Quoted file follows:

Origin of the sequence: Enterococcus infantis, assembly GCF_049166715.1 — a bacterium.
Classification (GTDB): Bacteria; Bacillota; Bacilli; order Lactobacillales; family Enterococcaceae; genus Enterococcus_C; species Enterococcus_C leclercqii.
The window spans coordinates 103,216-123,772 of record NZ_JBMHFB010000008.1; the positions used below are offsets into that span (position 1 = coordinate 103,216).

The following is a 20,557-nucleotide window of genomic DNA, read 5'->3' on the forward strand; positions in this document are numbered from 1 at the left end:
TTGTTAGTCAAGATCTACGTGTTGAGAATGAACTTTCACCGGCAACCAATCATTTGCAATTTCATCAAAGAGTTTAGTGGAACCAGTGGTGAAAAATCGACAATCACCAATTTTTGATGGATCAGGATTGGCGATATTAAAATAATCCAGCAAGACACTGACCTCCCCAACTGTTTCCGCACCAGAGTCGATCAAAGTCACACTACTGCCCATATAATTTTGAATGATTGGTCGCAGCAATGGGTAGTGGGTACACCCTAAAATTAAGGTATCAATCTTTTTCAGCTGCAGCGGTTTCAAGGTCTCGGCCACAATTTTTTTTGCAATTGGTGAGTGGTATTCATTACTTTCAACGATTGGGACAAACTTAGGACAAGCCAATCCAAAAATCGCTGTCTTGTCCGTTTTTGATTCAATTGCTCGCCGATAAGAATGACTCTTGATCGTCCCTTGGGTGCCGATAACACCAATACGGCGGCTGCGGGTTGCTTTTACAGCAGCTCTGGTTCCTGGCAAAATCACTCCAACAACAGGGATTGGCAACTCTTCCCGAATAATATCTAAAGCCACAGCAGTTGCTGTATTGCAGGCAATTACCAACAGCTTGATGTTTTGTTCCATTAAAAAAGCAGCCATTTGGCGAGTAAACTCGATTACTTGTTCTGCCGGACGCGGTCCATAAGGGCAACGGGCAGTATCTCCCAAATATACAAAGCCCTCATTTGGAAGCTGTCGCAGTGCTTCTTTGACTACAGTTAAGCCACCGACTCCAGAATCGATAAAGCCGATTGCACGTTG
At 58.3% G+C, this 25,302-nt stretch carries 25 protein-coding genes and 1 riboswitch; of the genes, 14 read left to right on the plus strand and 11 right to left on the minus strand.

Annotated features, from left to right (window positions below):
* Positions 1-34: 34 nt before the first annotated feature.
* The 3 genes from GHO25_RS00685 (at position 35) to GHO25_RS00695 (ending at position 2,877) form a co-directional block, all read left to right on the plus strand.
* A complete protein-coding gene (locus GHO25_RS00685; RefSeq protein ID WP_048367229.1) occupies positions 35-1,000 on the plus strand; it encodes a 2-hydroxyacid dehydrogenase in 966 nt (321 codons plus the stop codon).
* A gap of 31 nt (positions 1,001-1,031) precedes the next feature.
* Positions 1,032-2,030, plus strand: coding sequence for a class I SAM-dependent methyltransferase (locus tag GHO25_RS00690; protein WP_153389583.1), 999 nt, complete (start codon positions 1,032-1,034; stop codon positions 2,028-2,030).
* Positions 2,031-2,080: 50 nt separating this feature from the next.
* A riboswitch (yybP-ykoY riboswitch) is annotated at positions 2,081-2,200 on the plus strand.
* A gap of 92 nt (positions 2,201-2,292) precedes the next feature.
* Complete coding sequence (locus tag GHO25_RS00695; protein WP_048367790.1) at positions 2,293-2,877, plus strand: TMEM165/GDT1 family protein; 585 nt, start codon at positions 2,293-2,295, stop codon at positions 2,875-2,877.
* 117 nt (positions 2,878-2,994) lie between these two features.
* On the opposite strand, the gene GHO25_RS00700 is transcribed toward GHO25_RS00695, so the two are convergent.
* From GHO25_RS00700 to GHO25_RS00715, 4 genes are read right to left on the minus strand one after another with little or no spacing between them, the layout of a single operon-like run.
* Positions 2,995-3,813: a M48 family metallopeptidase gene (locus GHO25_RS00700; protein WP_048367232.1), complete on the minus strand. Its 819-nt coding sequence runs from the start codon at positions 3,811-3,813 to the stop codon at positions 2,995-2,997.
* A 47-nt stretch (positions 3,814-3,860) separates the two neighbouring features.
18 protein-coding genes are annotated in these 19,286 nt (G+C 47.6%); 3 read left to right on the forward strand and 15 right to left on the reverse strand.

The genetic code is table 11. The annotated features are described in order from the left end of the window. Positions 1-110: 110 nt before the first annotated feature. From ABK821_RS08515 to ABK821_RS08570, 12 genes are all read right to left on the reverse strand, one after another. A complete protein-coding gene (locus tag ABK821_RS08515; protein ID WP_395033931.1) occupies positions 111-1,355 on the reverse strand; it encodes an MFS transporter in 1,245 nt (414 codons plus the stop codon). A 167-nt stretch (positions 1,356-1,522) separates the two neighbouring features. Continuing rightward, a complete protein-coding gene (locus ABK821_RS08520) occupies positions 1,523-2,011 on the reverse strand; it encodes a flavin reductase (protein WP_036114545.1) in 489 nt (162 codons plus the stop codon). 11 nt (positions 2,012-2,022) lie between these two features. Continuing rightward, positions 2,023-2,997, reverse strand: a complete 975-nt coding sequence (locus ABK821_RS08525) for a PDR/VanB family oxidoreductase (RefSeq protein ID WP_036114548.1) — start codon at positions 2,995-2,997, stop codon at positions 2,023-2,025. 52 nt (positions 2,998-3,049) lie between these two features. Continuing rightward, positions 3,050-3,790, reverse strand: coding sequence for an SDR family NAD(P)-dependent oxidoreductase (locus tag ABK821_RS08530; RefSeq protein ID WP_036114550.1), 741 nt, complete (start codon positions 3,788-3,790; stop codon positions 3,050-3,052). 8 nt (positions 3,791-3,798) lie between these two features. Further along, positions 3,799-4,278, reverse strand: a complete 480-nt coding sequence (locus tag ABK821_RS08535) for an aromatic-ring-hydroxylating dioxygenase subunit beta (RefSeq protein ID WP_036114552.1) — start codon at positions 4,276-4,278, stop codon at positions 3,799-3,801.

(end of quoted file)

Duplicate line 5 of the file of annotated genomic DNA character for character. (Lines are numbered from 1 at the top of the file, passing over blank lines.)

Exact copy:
TTGTTAGTCAAGATCTACGTGTTGAGAATGAACTTTCACCGGCAACCAATCATTTGCAATTTCATCAAAGAGTTTAGTGGAACCAGTGGTGAAAAATCGACAATCACCAATTTTTGATGGATCAGGATTGGCGATATTAAAATAATCCAGCAAGACACTGACCTCCCCAACTGTTTCCGCACCAGAGTCGATCAAAGTCACACTACTGCCCATATAATTTTGAATGATTGGTCGCAGCAATGGGTAGTGGGTACACCCTAAAATTAAGGTATCAATCTTTTTCAGCTGCAGCGGTTTCAAGGTCTCGGCCACAATTTTTTTTGCAATTGGTGAGTGGTATTCATTACTTTCAACGATTGGGACAAACTTAGGACAAGCCAATCCAAAAATCGCTGTCTTGTCCGTTTTTGATTCAATTGCTCGCCGATAAGAATGACTCTTGATCGTCCCTTGGGTGCCGATAACACCAATACGGCGGCTGCGGGTTGCTTTTACAGCAGCTCTGGTTCCTGGCAAAATCACTCCAACAACAGGGATTGGCAACTCTTCCCGAATAATATCTAAAGCCACAGCAGTTGCTGTATTGCAGGCAATTACCAACAGCTTGATGTTTTGTTCCATTAAAAAAGCAGCCATTTGGCGAGTAAACTCGATTACTTGTTCTGCCGGACGCGGTCCATAAGGGCAACGGGCAGTATCTCCCAAATATACAAAGCCCTCATTTGGAAGCTGTCGCAGTGCTTCTTTGACTACAGTTAAGCCACCGACTCCAGAATCGATAAAGCCGATTGCACGTTG